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From Konstantin Kolinko <>
Subject Re: More Caching for WebappClassLoader?
Date Wed, 11 Jan 2012 02:16:20 GMT
2012/1/10 Rainer Jung <>:
> I analyzed a fun problem a few weeks ago. Someone was using the shared
> loader extensively (TC 5.5). They observed performance problems and thread
> dumps showed, that often the class loader locking was the culprit.
> Code was inside loadClass(). Now it turned out, it wasn't about really
> loading classes. Instead there was a lot of deserialization going on (data
> received from a backend app server). Deserialization uses reflection
> intensively and reflection leads to loadClass() calls to retrieve the
> classes. We observed e.g. several hundreds loadClass() calls per second.
> Now loadClass() in the WebappClasLoader does:
> - check own class cache
> - check super class cache
> - try loading from system loader
> - call Class.forName with parent loader (which calls loadClass() there)
>  [only if "delegated", which is *not* the default]
> - try loading via findClass()
> - call Class.forName with parent loader (which calls loadClass() there)
>  [only if not "delegated", which *is* the default]
> So if a class was previously loaded by the shared loader (or common or
> server), then we will not find in in our own or the super cache, will then
> *always* try to load it via system, will then (if default) always try to
> load it ourselves and only finally will try to load it via parent and find
> it there in the cache.
> This turned out to become a bottleneck.
> I implemented a quick hack which cached the classes loaded by system, parent
> and shared positively and negatively (not found) in the WebappLoader using
> the same method that was already used for its own cache. Thus the massive
> calls to those loaders could be avoided and the bottleneck went away.
> I wonder whether we want to improve caching in the WebappLoader. Of course
> most deployments no longer use shared or common to share many application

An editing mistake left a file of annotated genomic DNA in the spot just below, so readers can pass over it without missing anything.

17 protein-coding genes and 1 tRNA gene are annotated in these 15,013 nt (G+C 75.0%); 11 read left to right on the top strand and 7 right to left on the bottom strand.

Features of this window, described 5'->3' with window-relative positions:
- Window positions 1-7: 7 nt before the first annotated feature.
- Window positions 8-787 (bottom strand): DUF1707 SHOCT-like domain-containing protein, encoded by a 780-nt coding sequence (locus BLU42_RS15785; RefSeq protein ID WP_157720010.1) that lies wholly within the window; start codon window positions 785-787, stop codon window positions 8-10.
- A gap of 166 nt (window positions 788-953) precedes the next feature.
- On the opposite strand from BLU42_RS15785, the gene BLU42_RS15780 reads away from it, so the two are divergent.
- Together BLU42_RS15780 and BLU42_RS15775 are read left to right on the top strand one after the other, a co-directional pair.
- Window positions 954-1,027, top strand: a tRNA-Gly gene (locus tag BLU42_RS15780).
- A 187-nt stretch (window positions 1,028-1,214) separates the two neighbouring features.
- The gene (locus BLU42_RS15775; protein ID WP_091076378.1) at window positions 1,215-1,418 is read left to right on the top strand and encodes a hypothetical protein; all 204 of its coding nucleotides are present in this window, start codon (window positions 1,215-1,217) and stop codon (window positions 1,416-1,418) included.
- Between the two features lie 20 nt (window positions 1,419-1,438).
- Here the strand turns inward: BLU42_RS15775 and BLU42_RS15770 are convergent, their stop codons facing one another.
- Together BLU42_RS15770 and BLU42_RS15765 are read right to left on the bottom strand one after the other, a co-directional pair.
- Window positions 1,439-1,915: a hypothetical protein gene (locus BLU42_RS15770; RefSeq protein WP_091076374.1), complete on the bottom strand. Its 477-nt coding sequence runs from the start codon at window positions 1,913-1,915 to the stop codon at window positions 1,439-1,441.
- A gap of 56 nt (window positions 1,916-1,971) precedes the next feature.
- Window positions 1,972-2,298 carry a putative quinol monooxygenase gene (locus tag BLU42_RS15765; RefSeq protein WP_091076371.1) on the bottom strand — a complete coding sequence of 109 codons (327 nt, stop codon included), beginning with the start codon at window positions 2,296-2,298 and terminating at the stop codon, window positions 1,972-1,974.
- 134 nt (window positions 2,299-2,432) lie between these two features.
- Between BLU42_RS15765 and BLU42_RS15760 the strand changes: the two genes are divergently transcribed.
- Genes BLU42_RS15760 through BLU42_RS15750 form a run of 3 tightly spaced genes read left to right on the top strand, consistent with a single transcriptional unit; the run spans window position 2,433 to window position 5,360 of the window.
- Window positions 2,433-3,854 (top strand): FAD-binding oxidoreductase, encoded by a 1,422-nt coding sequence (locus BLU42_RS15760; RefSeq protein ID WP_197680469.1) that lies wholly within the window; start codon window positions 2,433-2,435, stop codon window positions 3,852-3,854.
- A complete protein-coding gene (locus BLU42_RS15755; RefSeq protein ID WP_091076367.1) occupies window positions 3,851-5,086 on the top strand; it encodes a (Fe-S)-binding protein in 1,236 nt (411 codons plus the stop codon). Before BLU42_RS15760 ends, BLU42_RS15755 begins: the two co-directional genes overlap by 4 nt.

> classes, but it is still a supported feature and for some classes like JDBC
> it is standard.
> What we could do to keep the design simple is caching any positive result
> from loadClass() in the WebappLoader, even it it was found via super, system
> or parent. In addition we could also cache negative results for all those.
> The biggest downsides I can see would be
> - less dynamics: if someone had a more dynamic loader unerneath ours, which
> would change the result of loadClass() during runtime, we would shield the
> app from it, because we now return classes from our cache.
> - increased memory use for the cache, i.e. the list of class names and
> references to the classes.
> To stay completely compatible I think the feature should not be default, at
> least until TC 7, maybe switch default for 8.
> What do you think? Does it make sense? Should I prepare a patch for trunk?

Note that when looking for a class most time is wasted when looking up
a "*.class" resource. That code is in findResourceInternal() and I
think that that method should be considered as well, to speed up
lookup of any resources, not only the classes.

I had some old patch draft lying around. I submitted it in

See that issue for details.

Concerning the cache of classes that you are proposing: consider the
following scenario:
(1) WebappClassLoader is asked to load a class. It does not find it
and then finds it in the parent classloader.
(2) It is asked for this class again.

During (2) should it look into its own resources first? If during the
time between (1) and (2) one puts a class file into WEB-INF/classes
should that class file be used?

I think that during (2) call it must ignore the class in
WEB-INF/classes and still use the class from parent classloader. That
is for consistency with previous result.

I think that instead of caching the class instance itself it would be
safe to cache the fact that the class was loaded from the parent
classloader. It separates responsibilities and solves the issue with
dynamic classloading. The difference is small though.
Actually WebappClassLoader#notFoundResources already serves similar purpose.

Regarding class instances caching I see two concerns:
a) Garbage-collecting unused classes.
b) Hot-swapping classes during debugging.

Regarding a) that is not a concern if parent classloader already has
cache of those classes. Caching just names is safer, does not prevent
gc of the classes and the names take less memory (and no PermGen

Regarding b) I suspect that hot-swapping changes bytecode but does not
change the Class instance. Documentation is at [1], but I do not have
much experience with this feature.


Regarding "try loading from system loader" call:
Isn't that call fast? In JRE 6 there are some indexes (lib/classlist,
lib/meta-index) that should help system classloader to reject requests
for classes that it cannot load.

While we are talking about classloaders - there is one more patch in Bugzilla,
that tries to use some jdk7 feature to improve classloader locking.
I do not plan to look at it in near future, as I do not see much
benefit from jdk7 yet.
Just reminding.

Best regards,
Konstantin Kolinko

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